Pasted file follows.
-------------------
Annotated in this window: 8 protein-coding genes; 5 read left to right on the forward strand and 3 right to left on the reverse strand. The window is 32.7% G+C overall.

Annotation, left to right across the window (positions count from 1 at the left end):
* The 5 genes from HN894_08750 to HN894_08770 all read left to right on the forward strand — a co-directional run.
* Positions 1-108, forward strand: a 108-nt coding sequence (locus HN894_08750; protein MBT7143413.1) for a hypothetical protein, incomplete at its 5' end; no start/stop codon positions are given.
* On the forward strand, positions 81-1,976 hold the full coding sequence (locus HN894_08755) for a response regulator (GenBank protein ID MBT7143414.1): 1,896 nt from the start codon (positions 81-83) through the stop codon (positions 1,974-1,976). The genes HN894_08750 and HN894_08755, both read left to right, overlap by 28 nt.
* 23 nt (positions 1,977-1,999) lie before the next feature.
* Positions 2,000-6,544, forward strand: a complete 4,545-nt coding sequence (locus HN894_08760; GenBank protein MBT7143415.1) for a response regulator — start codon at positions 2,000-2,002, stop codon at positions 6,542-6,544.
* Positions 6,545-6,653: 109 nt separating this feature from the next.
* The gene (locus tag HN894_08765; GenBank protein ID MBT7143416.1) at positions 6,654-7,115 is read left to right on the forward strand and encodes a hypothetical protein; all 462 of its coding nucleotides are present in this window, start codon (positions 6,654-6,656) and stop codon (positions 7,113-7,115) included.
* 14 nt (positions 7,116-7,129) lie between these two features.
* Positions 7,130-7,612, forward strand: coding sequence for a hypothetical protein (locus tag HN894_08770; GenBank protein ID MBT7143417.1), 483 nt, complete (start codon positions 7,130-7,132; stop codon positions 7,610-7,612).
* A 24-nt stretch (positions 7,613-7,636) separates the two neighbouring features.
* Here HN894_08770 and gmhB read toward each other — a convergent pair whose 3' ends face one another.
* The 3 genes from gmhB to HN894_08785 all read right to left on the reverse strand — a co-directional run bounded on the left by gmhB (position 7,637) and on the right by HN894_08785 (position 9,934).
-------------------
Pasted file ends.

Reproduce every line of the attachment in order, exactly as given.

Annotated in this window: 8 protein-coding genes; 5 read left to right on the forward strand and 3 right to left on the reverse strand. The window is 32.7% G+C overall.

Annotation, left to right across the window (positions count from 1 at the left end):
* The 5 genes from HN894_08750 to HN894_08770 all read left to right on the forward strand — a co-directional run.
* Positions 1-108, forward strand: a 108-nt coding sequence (locus HN894_08750; protein MBT7143413.1) for a hypothetical protein, incomplete at its 5' end; no start/stop codon positions are given.
* On the forward strand, positions 81-1,976 hold the full coding sequence (locus HN894_08755) for a response regulator (GenBank protein ID MBT7143414.1): 1,896 nt from the start codon (positions 81-83) through the stop codon (positions 1,974-1,976). The genes HN894_08750 and HN894_08755, both read left to right, overlap by 28 nt.
* 23 nt (positions 1,977-1,999) lie before the next feature.
* Positions 2,000-6,544, forward strand: a complete 4,545-nt coding sequence (locus HN894_08760; GenBank protein MBT7143415.1) for a response regulator — start codon at positions 2,000-2,002, stop codon at positions 6,542-6,544.
* Positions 6,545-6,653: 109 nt separating this feature from the next.
* The gene (locus tag HN894_08765; GenBank protein ID MBT7143416.1) at positions 6,654-7,115 is read left to right on the forward strand and encodes a hypothetical protein; all 462 of its coding nucleotides are present in this window, start codon (positions 6,654-6,656) and stop codon (positions 7,113-7,115) included.
* 14 nt (positions 7,116-7,129) lie between these two features.
* Positions 7,130-7,612, forward strand: coding sequence for a hypothetical protein (locus tag HN894_08770; GenBank protein ID MBT7143417.1), 483 nt, complete (start codon positions 7,130-7,132; stop codon positions 7,610-7,612).
* A 24-nt stretch (positions 7,613-7,636) separates the two neighbouring features.
* Here HN894_08770 and gmhB read toward each other — a convergent pair whose 3' ends face one another.
* The 3 genes from gmhB to HN894_08785 all read right to left on the reverse strand — a co-directional run bounded on the left by gmhB (position 7,637) and on the right by HN894_08785 (position 9,934).